called for easing but not lifting Israeli restrictions on travel, trade
and fishing in Gaza.
Netanyahu's cabinet in revolt over Gaza ceasefire
fragile coalition government is threatened by the Gaza ceasefire, which
the prime minister agreed without putting it to a vote
acceptance of an Egyptian ceasefire proposal may have temporarily ended
the war with Hamas – but the move has sparked a row within Israel's
security cabinet that now threatens the future of the country's
Over half of
Israel's cabinet members are said to have opposed the ceasefire deal
which entered into effect on Tuesday evening, with many members furious
that Mr Netanyahu opted not to bring it up to a vote.
over the ceasefire between Israel, Egypt and the Palestinians have been
going over the weekend – but during this time, Mr Netanyahu is said to
have kept his cabinet out of the loop, Israeli daily Haaretz reported.
Syrian Rebels Seize Crossing Point With Golan Heights
opposition fighters in Syria, including members of an Al Qaeda
affiliate, took control of the Quneitra crossing point on the
demarcation line with the Israeli-occupied Golan Heights, activists
said on Wednesday.
The move could
bring Islamist forces within 200 yards of territory controlled by
Israel. An activist in the area, contacted by Skype, said a coalition
of Islamists, including members of the Qaeda-linked Nusra Front, opened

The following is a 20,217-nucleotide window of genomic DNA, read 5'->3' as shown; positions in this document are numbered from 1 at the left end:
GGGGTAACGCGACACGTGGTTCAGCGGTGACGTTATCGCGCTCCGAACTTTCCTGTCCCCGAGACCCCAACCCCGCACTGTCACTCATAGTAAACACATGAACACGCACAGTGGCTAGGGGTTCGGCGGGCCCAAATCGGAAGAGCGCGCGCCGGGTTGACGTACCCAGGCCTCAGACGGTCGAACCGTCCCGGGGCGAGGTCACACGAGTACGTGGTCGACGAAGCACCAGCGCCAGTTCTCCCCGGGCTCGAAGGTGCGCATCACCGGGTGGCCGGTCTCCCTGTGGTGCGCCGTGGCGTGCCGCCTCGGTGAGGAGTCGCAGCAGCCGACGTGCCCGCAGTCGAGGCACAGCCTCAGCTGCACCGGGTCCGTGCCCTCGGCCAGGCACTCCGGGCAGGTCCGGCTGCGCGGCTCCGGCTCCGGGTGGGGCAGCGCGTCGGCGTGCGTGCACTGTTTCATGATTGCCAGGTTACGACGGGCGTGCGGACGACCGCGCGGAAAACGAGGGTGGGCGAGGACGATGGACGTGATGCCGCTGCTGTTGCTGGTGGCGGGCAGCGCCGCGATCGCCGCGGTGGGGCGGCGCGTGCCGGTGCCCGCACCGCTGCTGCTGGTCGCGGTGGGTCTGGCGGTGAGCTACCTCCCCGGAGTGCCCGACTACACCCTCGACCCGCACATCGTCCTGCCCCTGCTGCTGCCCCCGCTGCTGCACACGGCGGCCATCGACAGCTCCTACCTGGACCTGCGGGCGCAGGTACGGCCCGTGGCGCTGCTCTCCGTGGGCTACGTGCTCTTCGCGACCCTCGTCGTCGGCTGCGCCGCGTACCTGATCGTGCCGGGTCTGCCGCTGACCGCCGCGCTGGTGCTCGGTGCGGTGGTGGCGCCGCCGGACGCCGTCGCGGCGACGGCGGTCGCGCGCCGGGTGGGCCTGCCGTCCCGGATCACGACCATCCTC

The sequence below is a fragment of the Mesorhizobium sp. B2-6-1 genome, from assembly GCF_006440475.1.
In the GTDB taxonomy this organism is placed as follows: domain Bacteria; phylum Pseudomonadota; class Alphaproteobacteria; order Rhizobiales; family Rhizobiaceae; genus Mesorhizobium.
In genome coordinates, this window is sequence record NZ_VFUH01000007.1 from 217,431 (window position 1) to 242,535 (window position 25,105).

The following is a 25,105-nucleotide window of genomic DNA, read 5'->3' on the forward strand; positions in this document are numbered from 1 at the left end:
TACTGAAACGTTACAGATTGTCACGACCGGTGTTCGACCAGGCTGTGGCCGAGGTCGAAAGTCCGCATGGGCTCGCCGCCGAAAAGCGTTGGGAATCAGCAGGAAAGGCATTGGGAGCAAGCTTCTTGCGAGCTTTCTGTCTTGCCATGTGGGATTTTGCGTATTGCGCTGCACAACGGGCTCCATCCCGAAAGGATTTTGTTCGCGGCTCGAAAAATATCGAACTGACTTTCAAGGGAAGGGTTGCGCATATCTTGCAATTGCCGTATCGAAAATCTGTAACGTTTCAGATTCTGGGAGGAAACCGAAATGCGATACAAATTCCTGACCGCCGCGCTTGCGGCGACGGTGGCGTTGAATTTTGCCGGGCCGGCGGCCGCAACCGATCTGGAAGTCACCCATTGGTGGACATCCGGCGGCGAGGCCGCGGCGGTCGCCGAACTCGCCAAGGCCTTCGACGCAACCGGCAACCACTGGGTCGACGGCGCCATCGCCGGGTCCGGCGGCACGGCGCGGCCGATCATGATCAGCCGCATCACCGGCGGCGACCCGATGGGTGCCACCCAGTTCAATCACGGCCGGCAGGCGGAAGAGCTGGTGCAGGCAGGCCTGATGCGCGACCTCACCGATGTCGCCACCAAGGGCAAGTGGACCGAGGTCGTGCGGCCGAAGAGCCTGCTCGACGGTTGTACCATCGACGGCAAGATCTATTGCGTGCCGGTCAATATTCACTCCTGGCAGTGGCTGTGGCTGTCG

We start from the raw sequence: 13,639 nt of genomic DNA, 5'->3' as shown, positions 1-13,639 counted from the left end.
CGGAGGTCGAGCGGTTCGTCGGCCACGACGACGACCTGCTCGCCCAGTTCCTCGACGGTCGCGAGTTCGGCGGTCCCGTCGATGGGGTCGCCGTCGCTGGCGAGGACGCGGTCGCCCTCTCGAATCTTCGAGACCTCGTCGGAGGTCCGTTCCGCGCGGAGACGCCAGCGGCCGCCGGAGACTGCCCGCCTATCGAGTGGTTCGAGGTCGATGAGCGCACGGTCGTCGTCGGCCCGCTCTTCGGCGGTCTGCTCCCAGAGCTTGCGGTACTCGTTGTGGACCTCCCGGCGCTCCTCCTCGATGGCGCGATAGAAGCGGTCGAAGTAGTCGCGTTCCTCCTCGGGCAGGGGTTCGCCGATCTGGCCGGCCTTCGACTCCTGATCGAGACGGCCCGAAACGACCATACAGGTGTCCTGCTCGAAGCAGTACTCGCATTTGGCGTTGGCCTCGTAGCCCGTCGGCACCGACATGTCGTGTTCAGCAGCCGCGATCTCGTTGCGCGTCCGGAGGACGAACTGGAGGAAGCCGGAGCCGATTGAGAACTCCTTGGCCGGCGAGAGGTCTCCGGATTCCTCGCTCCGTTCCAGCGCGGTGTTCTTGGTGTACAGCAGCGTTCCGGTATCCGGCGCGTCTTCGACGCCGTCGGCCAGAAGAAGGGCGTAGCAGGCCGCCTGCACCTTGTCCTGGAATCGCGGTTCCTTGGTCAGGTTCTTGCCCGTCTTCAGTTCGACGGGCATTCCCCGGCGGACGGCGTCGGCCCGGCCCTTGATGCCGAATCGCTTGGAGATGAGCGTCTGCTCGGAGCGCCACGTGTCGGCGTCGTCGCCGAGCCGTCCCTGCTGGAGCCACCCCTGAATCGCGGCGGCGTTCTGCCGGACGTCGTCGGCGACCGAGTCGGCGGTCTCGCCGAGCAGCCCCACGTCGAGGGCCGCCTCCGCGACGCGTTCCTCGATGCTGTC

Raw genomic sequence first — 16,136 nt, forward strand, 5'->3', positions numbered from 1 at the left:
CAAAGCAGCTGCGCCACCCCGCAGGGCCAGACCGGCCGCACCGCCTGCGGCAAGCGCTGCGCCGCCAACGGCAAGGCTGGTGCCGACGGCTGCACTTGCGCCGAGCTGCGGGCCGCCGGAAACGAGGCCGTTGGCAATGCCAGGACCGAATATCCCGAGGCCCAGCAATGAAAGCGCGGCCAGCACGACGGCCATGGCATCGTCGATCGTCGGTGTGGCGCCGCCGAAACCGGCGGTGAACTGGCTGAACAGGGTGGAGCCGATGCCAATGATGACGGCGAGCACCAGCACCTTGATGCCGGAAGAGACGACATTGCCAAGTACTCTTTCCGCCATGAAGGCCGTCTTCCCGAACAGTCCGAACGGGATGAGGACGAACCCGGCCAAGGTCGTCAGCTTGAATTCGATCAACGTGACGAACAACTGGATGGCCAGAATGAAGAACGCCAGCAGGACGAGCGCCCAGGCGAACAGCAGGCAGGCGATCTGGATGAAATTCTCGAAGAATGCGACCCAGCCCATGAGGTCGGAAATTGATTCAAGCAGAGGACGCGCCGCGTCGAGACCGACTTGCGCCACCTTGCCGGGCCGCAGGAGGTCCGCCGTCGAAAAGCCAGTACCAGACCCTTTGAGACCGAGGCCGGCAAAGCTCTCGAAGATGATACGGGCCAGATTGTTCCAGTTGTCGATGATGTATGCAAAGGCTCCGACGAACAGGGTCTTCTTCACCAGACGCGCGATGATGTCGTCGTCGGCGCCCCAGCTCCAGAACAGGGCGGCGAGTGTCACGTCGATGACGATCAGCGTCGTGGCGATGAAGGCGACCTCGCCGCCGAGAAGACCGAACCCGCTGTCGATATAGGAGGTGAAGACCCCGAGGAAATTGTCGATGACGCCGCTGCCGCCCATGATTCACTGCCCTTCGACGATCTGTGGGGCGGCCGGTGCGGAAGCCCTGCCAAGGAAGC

an assault on the government-held crossing early Wednesday. The status
of a United Nations force that is supposed to monitor the crossing
point was unclear.
Rand Paul: Hillary's 'War Hawk' Policies Led to Beghazi Attack, Rise of ISIS
Sen. Rand Paul
(R-KY) certainly has a knack for boldness. On Sunday's Meet the Press,
he dubbed U.S. military engagement in Libya “Hillary’s war” and stated
the rise of the Islamic State (ISIS) is not a result of President
Obama's inaction in the Middle East but the unintended consequence of
the U.S. military engagement in Libya.
predictably caused heads in the GOP's foreign policy establishment to
explode. The Washington Post's Jennifer Rubin called the rhetorical
gambit “ludicrous” and said Paul holds the same views as his father,
the libertarian former-Rep. Ron Paul. In an email to me, John Yoo, the
former top Justice Department official in the Bush administration, said
Paul is the Republicans' “own version of George McGovern.”
Congressman: Md. Health Exchange Under Review For Possible Fraud
Congressman says subpoenas are being issued in a federal investigation
into Maryland’s health exchange. He believes there was fraud in the
system that cost taxpayers millions but didn’t work right at the start.
Andy Harris says there appears to be evidence of fraud. He is
Maryland’s only Republican in Congress and has fought Obamacare. But
this investigation—if it’s happening—is being conducted by what is
supposed to be a non-political government agency.
Border chaos: 375,000 pending immigration cases, Obama lawers AWOL
Two top federal
judges Wednesday said the nation’s immigration courts are in chaos,
with the backlog of cases at an historic high of 375,000 for just 227
judges, leading to a minimum three-year delay in hearings for illegal